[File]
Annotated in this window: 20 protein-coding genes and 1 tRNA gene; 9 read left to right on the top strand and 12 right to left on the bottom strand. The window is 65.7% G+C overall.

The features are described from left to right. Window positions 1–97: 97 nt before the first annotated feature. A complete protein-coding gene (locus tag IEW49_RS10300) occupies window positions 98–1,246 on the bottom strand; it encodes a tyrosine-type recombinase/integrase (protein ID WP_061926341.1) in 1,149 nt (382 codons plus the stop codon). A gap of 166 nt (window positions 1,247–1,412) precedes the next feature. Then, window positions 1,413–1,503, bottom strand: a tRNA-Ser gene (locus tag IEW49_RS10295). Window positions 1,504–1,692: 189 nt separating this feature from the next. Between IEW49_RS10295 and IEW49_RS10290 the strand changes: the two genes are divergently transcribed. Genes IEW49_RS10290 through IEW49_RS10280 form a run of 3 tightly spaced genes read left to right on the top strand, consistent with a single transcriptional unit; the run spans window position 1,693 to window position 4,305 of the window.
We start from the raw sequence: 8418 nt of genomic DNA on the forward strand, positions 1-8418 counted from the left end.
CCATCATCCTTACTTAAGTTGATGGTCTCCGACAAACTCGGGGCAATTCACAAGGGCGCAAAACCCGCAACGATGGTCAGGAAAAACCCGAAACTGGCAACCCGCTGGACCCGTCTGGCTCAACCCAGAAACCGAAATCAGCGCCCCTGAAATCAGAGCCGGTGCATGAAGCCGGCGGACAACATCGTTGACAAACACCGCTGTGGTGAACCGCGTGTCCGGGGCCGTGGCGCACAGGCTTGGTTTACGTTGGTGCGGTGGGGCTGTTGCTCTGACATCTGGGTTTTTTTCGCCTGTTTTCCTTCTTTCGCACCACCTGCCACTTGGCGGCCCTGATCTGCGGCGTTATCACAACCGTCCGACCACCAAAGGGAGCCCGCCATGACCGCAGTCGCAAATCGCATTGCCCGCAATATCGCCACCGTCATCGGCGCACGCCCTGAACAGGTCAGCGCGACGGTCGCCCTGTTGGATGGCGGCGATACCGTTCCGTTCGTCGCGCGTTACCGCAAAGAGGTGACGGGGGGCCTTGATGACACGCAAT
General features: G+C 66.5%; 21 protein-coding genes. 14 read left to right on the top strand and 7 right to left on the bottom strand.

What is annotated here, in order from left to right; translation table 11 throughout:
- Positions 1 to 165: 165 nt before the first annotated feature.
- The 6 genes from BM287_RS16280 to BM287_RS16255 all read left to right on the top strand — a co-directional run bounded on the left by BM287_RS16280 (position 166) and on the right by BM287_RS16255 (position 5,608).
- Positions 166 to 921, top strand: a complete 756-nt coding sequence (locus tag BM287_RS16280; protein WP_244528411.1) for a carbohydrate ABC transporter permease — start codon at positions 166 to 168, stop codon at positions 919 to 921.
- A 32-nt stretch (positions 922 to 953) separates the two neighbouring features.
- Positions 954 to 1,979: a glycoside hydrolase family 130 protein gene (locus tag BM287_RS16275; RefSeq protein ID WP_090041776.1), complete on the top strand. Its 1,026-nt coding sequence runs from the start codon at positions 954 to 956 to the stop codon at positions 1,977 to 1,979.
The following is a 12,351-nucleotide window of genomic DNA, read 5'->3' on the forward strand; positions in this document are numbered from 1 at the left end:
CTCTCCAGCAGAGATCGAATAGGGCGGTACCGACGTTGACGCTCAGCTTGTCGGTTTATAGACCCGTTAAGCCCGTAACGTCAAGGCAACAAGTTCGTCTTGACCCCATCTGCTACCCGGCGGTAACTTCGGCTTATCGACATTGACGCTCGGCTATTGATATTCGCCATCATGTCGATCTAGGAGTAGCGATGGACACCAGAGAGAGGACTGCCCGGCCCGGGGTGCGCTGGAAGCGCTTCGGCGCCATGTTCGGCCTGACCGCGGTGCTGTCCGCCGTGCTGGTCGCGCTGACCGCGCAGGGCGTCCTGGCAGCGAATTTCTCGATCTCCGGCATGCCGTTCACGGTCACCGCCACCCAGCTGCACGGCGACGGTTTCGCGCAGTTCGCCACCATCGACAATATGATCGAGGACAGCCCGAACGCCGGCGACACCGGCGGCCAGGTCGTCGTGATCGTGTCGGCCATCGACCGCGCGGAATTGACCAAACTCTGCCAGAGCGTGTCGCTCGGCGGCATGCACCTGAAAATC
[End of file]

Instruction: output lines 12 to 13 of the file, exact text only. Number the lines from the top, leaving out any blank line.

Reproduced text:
The following is a 12,351-nucleotide window of genomic DNA, read 5'->3' on the forward strand; positions in this document are numbered from 1 at the left end:
CTCTCCAGCAGAGATCGAATAGGGCGGTACCGACGTTGACGCTCAGCTTGTCGGTTTATAGACCCGTTAAGCCCGTAACGTCAAGGCAACAAGTTCGTCTTGACCCCATCTGCTACCCGGCGGTAACTTCGGCTTATCGACATTGACGCTCGGCTATTGATATTCGCCATCATGTCGATCTAGGAGTAGCGATGGACACCAGAGAGAGGACTGCCCGGCCCGGGGTGCGCTGGAAGCGCTTCGGCGCCATGTTCGGCCTGACCGCGGTGCTGTCCGCCGTGCTGGTCGCGCTGACCGCGCAGGGCGTCCTGGCAGCGAATTTCTCGATCTCCGGCATGCCGTTCACGGTCACCGCCACCCAGCTGCACGGCGACGGTTTCGCGCAGTTCGCCACCATCGACAATATGATCGAGGACAGCCCGAACGCCGGCGACACCGGCGGCCAGGTCGTCGTGATCGTGTCGGCCATCGACCGCGCGGAATTGACCAAACTCTGCCAGAGCGTGTCGCTCGGCGGCATGCACCTGAAAATC